Question: "I have been looking at houses for sale in coastal Maine, and I see that most of them include a listing price for the property. How do the sellers come up with the listing price for a home, and is it always negotiable?"

Let me start with the second part of your question, because it's the quickest and easiest to answer.

Yes, you can negotiate the listing price when buying a house. As the expression goes, everything in real estate is negotiable. But a lot depends on the type of market you are in, and how realistic (or unrealistic) the asking price is. For instance, in a sellers' market -- one with limited inventory and strong demand -- you won't have as much leverage to negotiate the price. But in a buyers' market, you'll have move negotiating leverage.

Additionally, you have to consider the current market value of the house, and how closely the seller's listing price matches that value.  

Where do sellers get the listing price of their home

Asking Price vs. Sale Price

In real estate, the listing price is also referred to as the asking price. The second term is actually more indicative of the seller's mindset. It's the amount they are asking for ... but it's not necessarily the amount they'll get.

When a home is ultimately sold, the selling amount is referred to as the sale price. This is what somebody actually paid for the house. In many cases, the sale price will be lower than the original listing amount, because the seller reduced it at some stage. So yes, it's negotiable.


How the Listing Price is Determined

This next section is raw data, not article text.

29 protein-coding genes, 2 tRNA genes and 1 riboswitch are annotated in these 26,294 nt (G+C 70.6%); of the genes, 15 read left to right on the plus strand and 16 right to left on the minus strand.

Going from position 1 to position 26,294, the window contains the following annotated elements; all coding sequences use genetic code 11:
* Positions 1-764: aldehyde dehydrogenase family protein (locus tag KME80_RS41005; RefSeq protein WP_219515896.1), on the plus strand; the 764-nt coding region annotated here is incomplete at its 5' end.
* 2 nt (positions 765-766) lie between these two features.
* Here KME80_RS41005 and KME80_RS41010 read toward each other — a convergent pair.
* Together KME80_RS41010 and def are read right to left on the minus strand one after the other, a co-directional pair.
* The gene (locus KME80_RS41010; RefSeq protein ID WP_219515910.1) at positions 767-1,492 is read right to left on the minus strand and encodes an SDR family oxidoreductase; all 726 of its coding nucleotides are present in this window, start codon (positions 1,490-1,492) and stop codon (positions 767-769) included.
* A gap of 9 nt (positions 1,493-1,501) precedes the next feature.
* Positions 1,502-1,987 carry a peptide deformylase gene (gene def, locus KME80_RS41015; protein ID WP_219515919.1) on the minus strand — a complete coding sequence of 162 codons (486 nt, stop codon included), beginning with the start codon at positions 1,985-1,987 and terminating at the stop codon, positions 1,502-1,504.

If the sellers are smart (or if they've hired a smart agent to list the house), they'll base the listing price on recent sales in their area of Midcoast Maine.  In particular, they will find out what similar homes have been selling for over the last few months. These are referred to as comps, short for comparable sales. This kind of data shows the seller what the market is willing to bear, in terms of the asking price. They might even have the house appraised by a licensed Maine real estate appraiser, who will conduct a similar analysis of market trends.

But not all sellers are this rational. Some of them base the listing price on what they paid for the home a few years ago. Or they'll use some arbitrary annual percentage to "force" appreciation on the home, even in a declining market. Or they'll price the home for the exact amount needed to pay off their mortgage. These are common pricing strategies among sellers, but they're all equally flawed. Recent sales and pricing trends are the primary factors that determine market value -- everything else is wishful thinking.


Keep these things in the back of your mind when looking at homes for sale. If you're working with a Dwelling in Maine real estate agent, he or she can help you review recent sales in the area. This is the key to evaluating the seller's listing price.

I hope this answers your question about listing prices for real estate, and I wish you all the best in your housing search.